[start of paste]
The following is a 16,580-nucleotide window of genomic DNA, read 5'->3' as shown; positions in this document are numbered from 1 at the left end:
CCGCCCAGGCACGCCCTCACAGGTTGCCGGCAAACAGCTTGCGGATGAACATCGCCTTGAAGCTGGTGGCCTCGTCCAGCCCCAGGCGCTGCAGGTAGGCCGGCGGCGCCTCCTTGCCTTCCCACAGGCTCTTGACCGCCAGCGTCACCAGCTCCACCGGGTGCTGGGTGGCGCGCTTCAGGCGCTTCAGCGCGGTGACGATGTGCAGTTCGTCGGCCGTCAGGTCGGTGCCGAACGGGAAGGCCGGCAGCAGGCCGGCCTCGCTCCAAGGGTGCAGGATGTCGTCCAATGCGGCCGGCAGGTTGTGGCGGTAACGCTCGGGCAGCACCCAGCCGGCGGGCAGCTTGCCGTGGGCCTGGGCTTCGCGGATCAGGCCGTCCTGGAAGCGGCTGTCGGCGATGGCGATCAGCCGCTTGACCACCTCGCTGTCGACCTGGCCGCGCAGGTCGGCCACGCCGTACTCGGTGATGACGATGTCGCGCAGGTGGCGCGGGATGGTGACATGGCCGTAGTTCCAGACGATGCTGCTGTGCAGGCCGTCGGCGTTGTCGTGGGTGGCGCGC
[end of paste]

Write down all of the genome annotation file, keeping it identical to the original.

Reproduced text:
The following is a 16,580-nucleotide window of genomic DNA, read 5'->3' as shown; positions in this document are numbered from 1 at the left end:
CCGCCCAGGCACGCCCTCACAGGTTGCCGGCAAACAGCTTGCGGATGAACATCGCCTTGAAGCTGGTGGCCTCGTCCAGCCCCAGGCGCTGCAGGTAGGCCGGCGGCGCCTCCTTGCCTTCCCACAGGCTCTTGACCGCCAGCGTCACCAGCTCCACCGGGTGCTGGGTGGCGCGCTTCAGGCGCTTCAGCGCGGTGACGATGTGCAGTTCGTCGGCCGTCAGGTCGGTGCCGAACGGGAAGGCCGGCAGCAGGCCGGCCTCGCTCCAAGGGTGCAGGATGTCGTCCAATGCGGCCGGCAGGTTGTGGCGGTAACGCTCGGGCAGCACCCAGCCGGCGGGCAGCTTGCCGTGGGCCTGGGCTTCGCGGATCAGGCCGTCCTGGAAGCGGCTGTCGGCGATGGCGATCAGCCGCTTGACCACCTCGCTGTCGACCTGGCCGCGCAGGTCGGCCACGCCGTACTCGGTGATGACGATGTCGCGCAGGTGGCGCGGGATGGTGACATGGCCGTAGTTCCAGACGATGCTGCTGTGCAGGCCGTCGGCGTTGTCGTGGGTGGCGCGC